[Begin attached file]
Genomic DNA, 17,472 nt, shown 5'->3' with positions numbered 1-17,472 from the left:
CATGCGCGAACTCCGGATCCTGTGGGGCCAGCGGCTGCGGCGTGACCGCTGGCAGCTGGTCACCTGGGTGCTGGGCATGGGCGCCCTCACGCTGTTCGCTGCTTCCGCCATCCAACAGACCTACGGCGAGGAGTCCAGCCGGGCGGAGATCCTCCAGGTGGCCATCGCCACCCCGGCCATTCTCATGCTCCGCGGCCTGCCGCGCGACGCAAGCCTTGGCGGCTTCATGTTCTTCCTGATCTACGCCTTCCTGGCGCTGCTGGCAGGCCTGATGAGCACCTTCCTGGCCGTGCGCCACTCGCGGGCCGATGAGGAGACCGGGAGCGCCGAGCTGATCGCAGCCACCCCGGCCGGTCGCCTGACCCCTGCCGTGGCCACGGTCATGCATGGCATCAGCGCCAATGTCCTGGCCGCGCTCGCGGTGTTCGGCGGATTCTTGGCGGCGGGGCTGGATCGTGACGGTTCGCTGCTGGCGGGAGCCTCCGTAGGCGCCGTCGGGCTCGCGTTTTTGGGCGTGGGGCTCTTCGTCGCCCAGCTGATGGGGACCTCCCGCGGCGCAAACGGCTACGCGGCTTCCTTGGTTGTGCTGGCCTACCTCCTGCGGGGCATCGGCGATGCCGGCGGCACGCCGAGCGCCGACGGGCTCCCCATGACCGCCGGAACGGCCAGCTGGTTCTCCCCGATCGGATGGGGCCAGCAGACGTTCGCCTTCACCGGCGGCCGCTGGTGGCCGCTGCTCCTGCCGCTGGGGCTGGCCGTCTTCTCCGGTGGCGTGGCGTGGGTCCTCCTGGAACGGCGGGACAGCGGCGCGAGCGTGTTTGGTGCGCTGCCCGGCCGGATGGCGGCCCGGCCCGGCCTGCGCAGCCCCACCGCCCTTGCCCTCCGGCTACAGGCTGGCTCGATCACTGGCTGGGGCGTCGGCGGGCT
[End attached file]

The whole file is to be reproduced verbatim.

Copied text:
Genomic DNA, 17,472 nt, shown 5'->3' with positions numbered 1-17,472 from the left:
CATGCGCGAACTCCGGATCCTGTGGGGCCAGCGGCTGCGGCGTGACCGCTGGCAGCTGGTCACCTGGGTGCTGGGCATGGGCGCCCTCACGCTGTTCGCTGCTTCCGCCATCCAACAGACCTACGGCGAGGAGTCCAGCCGGGCGGAGATCCTCCAGGTGGCCATCGCCACCCCGGCCATTCTCATGCTCCGCGGCCTGCCGCGCGACGCAAGCCTTGGCGGCTTCATGTTCTTCCTGATCTACGCCTTCCTGGCGCTGCTGGCAGGCCTGATGAGCACCTTCCTGGCCGTGCGCCACTCGCGGGCCGATGAGGAGACCGGGAGCGCCGAGCTGATCGCAGCCACCCCGGCCGGTCGCCTGACCCCTGCCGTGGCCACGGTCATGCATGGCATCAGCGCCAATGTCCTGGCCGCGCTCGCGGTGTTCGGCGGATTCTTGGCGGCGGGGCTGGATCGTGACGGTTCGCTGCTGGCGGGAGCCTCCGTAGGCGCCGTCGGGCTCGCGTTTTTGGGCGTGGGGCTCTTCGTCGCCCAGCTGATGGGGACCTCCCGCGGCGCAAACGGCTACGCGGCTTCCTTGGTTGTGCTGGCCTACCTCCTGCGGGGCATCGGCGATGCCGGCGGCACGCCGAGCGCCGACGGGCTCCCCATGACCGCCGGAACGGCCAGCTGGTTCTCCCCGATCGGATGGGGCCAGCAGACGTTCGCCTTCACCGGCGGCCGCTGGTGGCCGCTGCTCCTGCCGCTGGGGCTGGCCGTCTTCTCCGGTGGCGTGGCGTGGGTCCTCCTGGAACGGCGGGACAGCGGCGCGAGCGTGTTTGGTGCGCTGCCCGGCCGGATGGCGGCCCGGCCCGGCCTGCGCAGCCCCACCGCCCTTGCCCTCCGGCTACAGGCTGGCTCGATCACTGGCTGGGGCGTCGGCGGGCT